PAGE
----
‘On equal terms:’ Laurie Graham, senior manager

Laurie Graham smiles at the camera

Laurie Graham, a production control operations senior manager for UC Berkeley’s Office of Information Services and Technology, is one of 18 “unsung heroines” being honored this month. (Photo courtesy Laurie Graham)

In honor of the “150 Years of Women at Berkeley” project, each day until Aug. 18  Berkeley News is hosting a series of Q&As featuring 18 unsung heroines on staff from all corners of the campus. The series will culminate on Aug. 18 with a special edition of Berkeley Campus Conversations, featuring four remarkable female staffers:

  • Cruz Grimaldo, assistant vice chancellor and director of the Financial Aid and Scholarships Office
  • Sunny Lee, assistant vice chancellor and dean of students
  • Mia Settles-Tidwell, assistant vice chancellor in the Division of Equity and Inclusion
  • Charmin Smith, head coach of Cal women’s basketball

The fourteenth woman honored as part of this series is Laurie Graham, a production control operations senior manager for UC Berkeley’s Office of Information Services and Technology.

You were nominated for being a ‘thoughtful leader who is always supportive of her team and goes beyond expectations and commitment.” You’re known for being a very intelligent, transparent and thoroughly creative thinker who promotes a healthy working environment while also giving others’ ideas due consideration. How have you created such a positive work environment?

I started my career in IT back (way back) in 1978 with the National Oceanic and Atmospheric Administration (NOAA, the Hurricane Hunters). They had offered me a permanent position, but I was told that I would only be working on the systems at the Miami Airport. I wouldn’t be able to fly on the hurricane planes and manage those computers. That was the interesting part of the job. The wives complained that I was the only woman on the planes with their husbands. So, I said no thanks. I then was lucky enough to get a job at Burger King Corporation in the systems department, working for an amazing manager. He became my mentor. He was always there for me, even if I screwed something up at 2 a.m. during testing. He’d say: “No problem. I’m on my way in, and we will fix it together.” He allowed me to fail, figure it out myself and ask him for advice. He got me training when I asked for it. He supported me always, with a smile, even when I was up on my soapbox about being the only woman on the team.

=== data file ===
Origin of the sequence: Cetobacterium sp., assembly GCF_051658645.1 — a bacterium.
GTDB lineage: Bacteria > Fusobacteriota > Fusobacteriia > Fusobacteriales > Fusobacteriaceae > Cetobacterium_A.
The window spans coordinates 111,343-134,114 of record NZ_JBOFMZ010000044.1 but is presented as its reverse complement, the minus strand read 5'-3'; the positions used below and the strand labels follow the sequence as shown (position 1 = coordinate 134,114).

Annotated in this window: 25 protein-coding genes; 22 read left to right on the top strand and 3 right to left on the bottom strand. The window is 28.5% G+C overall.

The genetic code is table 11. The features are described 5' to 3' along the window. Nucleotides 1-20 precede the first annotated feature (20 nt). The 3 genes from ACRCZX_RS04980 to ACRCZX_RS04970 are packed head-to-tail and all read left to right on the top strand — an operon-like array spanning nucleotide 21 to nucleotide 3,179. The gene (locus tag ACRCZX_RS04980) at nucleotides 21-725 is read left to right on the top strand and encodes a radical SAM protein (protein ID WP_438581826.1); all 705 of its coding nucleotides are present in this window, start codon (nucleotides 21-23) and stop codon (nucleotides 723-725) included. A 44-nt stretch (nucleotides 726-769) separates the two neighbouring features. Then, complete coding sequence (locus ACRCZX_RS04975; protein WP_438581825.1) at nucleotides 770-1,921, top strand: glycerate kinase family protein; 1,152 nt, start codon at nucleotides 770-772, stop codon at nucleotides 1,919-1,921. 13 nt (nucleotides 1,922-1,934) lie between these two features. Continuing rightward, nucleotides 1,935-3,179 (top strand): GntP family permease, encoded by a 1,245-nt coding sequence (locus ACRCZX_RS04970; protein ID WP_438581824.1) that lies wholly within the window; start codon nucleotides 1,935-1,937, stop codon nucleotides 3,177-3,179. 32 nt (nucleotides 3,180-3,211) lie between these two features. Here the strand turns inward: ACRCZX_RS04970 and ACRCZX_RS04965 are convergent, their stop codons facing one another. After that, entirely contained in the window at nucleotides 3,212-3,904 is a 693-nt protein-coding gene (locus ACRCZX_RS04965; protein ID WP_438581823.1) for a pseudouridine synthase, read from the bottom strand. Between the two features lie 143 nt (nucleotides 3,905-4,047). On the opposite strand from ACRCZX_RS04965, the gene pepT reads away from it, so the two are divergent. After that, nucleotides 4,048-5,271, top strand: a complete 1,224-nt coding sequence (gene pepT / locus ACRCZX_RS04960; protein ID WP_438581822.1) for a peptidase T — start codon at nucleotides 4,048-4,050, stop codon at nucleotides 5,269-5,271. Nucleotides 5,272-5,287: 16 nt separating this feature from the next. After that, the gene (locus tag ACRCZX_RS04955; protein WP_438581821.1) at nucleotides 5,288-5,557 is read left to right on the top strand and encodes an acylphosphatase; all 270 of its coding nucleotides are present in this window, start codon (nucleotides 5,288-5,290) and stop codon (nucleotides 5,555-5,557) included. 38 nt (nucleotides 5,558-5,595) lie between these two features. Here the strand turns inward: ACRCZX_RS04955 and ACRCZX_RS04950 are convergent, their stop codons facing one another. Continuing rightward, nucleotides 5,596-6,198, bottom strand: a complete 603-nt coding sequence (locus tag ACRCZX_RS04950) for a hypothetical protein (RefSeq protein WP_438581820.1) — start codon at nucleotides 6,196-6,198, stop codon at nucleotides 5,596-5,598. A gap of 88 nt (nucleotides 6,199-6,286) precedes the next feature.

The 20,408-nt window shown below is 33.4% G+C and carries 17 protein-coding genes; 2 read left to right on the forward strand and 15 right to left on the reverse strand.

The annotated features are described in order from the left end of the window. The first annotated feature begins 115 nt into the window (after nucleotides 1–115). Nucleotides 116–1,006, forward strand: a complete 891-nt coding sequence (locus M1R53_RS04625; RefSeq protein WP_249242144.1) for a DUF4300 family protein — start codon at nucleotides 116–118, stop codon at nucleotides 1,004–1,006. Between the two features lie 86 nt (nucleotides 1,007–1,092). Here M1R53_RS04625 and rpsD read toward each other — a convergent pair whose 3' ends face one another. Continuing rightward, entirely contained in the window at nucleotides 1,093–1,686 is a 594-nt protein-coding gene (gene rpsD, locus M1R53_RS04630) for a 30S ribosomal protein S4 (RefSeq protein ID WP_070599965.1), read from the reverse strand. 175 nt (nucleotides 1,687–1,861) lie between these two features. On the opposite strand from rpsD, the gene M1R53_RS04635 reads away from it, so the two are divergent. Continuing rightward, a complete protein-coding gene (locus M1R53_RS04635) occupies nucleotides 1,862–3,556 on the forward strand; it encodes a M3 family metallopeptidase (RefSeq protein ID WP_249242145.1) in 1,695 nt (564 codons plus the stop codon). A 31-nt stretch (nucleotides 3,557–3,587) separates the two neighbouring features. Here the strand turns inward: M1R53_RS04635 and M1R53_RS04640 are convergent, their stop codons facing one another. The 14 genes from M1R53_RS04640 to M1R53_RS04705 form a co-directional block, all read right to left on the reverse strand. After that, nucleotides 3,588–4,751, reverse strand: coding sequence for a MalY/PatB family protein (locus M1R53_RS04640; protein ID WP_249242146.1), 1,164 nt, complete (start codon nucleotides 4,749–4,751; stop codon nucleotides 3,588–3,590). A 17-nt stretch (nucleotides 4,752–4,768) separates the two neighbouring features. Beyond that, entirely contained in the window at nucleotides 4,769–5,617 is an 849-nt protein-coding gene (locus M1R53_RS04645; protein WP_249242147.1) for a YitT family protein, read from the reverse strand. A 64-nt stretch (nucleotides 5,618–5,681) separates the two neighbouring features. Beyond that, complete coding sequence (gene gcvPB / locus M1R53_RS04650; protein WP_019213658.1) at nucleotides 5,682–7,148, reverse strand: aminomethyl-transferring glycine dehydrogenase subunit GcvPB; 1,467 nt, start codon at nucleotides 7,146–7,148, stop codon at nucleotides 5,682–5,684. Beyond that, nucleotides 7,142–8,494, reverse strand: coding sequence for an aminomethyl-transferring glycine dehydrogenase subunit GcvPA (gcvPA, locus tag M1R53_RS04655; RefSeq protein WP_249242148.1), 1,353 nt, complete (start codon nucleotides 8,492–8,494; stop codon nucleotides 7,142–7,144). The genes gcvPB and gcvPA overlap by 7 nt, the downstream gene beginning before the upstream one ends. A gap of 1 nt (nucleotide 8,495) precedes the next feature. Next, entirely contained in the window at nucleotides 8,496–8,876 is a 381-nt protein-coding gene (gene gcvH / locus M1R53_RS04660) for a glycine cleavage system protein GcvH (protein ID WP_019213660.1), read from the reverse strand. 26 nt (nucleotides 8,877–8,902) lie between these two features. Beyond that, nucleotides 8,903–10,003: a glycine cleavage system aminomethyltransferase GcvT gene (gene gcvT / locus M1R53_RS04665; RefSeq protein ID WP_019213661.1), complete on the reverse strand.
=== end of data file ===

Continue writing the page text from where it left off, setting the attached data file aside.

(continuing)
I was stalked by a previous manager there (not my mentor). The police were involved and this individual kept tabs on me for the next 14 years.

When I was testing new mainframe software and found a problem, I would call the Help Desk and they would respond: “Lady, you don’t know what the hell you are talking about.” But I did. I found a serious problem. But my team there was a family. We all backed each other up, cared about each other, listened to each other, helped each other, even when I was learning and kept asking tons of questions. I know what a healthy environment is. I know what a “thoughtful leader” is. I know the type of team I want to be part of and the kind of leader I want to be. It also helps that my current director, Dave Browne, is exactly like the leader I want to be. My teams here at UCB are the best. I take pride in what they do, not because of me, but because they have the ability to do their best, without me breathing down their necks. I give them the same benefit I had, allowing them to think for themselves, care about each other, back each other up – knowing that I will always have their backs.

What advice would you give to other staff members looking to move individuals, teams, units, or improvements forward at UC Berkeley?

I have been here for 7 years, managing a Production Control Shared Support Center handling work for UCB, UCOP, UCSC, UCSF and UCPath. Two years ago I was asked to lead the Endpoint Operations Service team, brand new technology for me. Give your teams the ability to be themselves, to learn for themselves, to figure things out themselves. But always be there to listen to them. They will grow because they want to, but you have to support them in their endeavors. I get pride when I see my team members succeed in their careers.

Who is a female staff member that you admire on campus and why?

Jenn Stringer, associate vice chancellor for IT and chief information officer. She has come so far in her career, but she is just like everyone else in her department. She doesn’t walk around with a chip on her shoulder because of her position. You can talk to her as an equal. She cares about all of us. She cares about diversity, inclusion, women in IT, transparency and a positive culture.

What obstacles have you faced based on your identities and how did you overcome them?

As I mentioned, I have faced sexual discrimination my whole career. Being a woman on the systems side of IT is very difficult. There were never any women on my teams. I have faced sexual harassment and stalking. But I am a tomboy from Brooklyn, New York, and I am tough. I speak my mind. I stand up for myself and my teams. I never let anyone put me down in public. I never let anyone put a team member down in public. Watch out because I will take them down if they do. If there is a problem, we talk about it privately. I look for constructive criticism. That’s how I think I have gotten this far, I always look to learn and improve.

What words of wisdom would you like to share with other female staff on campus?

Believe in yourself and don’t let anyone put you in a corner and forget about you.